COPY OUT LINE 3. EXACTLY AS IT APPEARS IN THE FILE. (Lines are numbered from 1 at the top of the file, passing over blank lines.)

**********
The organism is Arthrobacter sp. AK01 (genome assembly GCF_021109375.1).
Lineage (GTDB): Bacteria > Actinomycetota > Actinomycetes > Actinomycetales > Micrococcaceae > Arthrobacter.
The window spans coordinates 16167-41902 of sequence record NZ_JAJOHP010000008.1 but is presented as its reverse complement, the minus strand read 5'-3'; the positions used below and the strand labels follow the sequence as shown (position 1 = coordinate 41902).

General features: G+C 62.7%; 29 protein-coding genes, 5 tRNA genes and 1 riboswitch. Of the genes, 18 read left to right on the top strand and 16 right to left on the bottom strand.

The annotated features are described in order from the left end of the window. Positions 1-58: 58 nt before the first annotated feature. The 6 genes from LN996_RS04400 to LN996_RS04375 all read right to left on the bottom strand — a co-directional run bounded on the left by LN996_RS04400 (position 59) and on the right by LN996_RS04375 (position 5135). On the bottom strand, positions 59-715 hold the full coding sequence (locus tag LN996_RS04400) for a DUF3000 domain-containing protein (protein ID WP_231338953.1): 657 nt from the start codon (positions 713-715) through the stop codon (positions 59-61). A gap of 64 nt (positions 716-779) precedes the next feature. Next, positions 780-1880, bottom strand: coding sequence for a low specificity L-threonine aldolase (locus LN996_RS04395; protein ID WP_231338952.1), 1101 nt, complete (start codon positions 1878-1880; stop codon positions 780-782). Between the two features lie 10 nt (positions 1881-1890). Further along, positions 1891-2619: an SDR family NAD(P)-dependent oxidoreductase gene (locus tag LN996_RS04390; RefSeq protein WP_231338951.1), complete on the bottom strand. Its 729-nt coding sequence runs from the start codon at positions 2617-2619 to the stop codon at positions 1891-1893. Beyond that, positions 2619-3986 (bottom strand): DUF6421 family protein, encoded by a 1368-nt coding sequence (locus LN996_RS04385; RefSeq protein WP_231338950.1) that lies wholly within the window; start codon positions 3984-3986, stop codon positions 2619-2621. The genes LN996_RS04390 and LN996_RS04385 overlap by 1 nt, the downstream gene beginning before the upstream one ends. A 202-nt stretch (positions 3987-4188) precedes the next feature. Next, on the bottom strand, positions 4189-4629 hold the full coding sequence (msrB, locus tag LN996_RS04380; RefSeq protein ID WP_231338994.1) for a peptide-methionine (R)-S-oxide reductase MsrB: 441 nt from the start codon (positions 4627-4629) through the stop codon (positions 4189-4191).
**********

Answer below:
The window spans coordinates 16167-41902 of sequence record NZ_JAJOHP010000008.1 but is presented as its reverse complement, the minus strand read 5'-3'; the positions used below and the strand labels follow the sequence as shown (position 1 = coordinate 41902).